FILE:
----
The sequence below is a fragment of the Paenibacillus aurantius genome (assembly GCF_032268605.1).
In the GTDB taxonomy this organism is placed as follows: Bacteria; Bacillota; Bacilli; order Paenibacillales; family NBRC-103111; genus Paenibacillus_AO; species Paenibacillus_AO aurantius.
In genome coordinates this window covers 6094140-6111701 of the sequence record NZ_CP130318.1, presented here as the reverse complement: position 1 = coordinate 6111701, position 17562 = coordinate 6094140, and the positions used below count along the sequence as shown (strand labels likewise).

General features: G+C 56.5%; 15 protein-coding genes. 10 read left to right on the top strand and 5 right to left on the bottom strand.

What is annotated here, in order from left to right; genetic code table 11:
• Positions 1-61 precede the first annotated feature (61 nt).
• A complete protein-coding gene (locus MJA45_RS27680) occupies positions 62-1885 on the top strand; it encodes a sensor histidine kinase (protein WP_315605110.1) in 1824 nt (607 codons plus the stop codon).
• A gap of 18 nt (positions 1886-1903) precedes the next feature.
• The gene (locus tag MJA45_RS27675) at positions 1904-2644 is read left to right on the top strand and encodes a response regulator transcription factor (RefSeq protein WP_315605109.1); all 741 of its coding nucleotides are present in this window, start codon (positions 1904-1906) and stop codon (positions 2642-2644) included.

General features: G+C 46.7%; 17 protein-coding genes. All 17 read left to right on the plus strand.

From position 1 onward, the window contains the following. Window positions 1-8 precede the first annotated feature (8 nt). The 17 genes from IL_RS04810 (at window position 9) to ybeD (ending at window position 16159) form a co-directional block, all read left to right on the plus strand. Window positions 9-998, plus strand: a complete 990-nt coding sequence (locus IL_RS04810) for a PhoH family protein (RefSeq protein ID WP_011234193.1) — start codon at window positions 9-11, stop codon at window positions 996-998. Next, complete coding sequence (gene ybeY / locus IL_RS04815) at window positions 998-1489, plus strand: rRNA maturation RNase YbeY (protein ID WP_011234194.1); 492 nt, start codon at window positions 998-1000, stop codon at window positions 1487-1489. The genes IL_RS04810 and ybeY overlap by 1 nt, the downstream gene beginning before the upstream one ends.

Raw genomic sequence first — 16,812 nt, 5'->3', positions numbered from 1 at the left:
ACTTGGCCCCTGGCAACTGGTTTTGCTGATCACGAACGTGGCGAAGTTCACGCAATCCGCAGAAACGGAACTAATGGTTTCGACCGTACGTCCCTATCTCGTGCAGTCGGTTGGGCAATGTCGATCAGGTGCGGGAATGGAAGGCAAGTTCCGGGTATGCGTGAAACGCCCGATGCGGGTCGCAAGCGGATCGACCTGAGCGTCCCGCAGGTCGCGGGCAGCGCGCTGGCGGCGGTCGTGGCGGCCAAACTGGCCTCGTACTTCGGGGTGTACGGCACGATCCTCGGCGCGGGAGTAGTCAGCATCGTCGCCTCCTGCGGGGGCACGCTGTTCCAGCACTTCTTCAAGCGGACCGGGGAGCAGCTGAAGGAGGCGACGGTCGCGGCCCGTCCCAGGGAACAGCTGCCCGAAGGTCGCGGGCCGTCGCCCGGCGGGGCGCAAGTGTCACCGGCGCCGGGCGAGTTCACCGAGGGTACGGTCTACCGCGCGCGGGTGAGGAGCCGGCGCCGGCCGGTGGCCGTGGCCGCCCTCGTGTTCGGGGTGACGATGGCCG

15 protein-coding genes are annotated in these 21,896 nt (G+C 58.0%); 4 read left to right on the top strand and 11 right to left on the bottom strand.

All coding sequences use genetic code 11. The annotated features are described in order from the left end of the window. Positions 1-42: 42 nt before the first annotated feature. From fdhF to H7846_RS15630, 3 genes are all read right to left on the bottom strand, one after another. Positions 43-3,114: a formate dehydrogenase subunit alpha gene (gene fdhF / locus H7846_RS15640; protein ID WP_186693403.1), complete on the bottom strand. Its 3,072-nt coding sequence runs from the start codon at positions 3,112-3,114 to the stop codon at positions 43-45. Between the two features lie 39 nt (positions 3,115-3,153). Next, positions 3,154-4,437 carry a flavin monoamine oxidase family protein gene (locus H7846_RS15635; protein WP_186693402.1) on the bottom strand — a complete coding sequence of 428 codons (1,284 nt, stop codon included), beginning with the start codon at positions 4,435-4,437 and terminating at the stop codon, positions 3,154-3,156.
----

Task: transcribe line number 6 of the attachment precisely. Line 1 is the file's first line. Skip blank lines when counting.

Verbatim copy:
• Positions 1-61 precede the first annotated feature (61 nt).